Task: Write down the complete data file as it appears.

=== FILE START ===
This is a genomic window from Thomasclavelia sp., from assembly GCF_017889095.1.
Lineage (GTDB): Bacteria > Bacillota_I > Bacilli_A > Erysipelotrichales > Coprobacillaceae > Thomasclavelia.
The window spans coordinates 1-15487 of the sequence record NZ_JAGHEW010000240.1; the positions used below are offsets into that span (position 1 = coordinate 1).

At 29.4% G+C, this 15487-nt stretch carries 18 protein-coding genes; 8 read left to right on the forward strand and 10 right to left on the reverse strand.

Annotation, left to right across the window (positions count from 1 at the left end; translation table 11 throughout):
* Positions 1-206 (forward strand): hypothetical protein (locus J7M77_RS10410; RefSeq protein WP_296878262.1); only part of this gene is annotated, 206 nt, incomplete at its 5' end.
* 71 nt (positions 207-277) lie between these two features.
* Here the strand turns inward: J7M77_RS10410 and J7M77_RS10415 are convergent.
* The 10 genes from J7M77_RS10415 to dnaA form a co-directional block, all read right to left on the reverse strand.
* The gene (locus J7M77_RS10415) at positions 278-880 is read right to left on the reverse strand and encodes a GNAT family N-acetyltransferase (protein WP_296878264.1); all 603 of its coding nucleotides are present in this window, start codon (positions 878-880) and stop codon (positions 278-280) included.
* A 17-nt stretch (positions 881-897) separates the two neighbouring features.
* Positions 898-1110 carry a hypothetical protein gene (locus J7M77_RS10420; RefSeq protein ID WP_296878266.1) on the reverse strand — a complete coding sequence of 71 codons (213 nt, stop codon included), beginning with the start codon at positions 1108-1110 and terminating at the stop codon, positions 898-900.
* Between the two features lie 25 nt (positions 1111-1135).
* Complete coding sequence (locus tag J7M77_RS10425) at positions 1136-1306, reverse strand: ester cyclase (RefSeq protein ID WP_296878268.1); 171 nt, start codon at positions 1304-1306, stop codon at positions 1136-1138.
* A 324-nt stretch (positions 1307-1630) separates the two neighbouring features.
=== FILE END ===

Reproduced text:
This is a genomic window from Thomasclavelia sp., from assembly GCF_017889095.1.
Lineage (GTDB): Bacteria > Bacillota_I > Bacilli_A > Erysipelotrichales > Coprobacillaceae > Thomasclavelia.
The window spans coordinates 1-15487 of the sequence record NZ_JAGHEW010000240.1; the positions used below are offsets into that span (position 1 = coordinate 1).

At 29.4% G+C, this 15487-nt stretch carries 18 protein-coding genes; 8 read left to right on the forward strand and 10 right to left on the reverse strand.

Annotation, left to right across the window (positions count from 1 at the left end; translation table 11 throughout):
* Positions 1-206 (forward strand): hypothetical protein (locus J7M77_RS10410; RefSeq protein WP_296878262.1); only part of this gene is annotated, 206 nt, incomplete at its 5' end.
* 71 nt (positions 207-277) lie between these two features.
* Here the strand turns inward: J7M77_RS10410 and J7M77_RS10415 are convergent.
* The 10 genes from J7M77_RS10415 to dnaA form a co-directional block, all read right to left on the reverse strand.
* The gene (locus J7M77_RS10415) at positions 278-880 is read right to left on the reverse strand and encodes a GNAT family N-acetyltransferase (protein WP_296878264.1); all 603 of its coding nucleotides are present in this window, start codon (positions 878-880) and stop codon (positions 278-280) included.
* A 17-nt stretch (positions 881-897) separates the two neighbouring features.
* Positions 898-1110 carry a hypothetical protein gene (locus J7M77_RS10420; RefSeq protein ID WP_296878266.1) on the reverse strand — a complete coding sequence of 71 codons (213 nt, stop codon included), beginning with the start codon at positions 1108-1110 and terminating at the stop codon, positions 898-900.
* Between the two features lie 25 nt (positions 1111-1135).
* Complete coding sequence (locus tag J7M77_RS10425) at positions 1136-1306, reverse strand: ester cyclase (RefSeq protein ID WP_296878268.1); 171 nt, start codon at positions 1304-1306, stop codon at positions 1136-1138.
* A 324-nt stretch (positions 1307-1630) separates the two neighbouring features.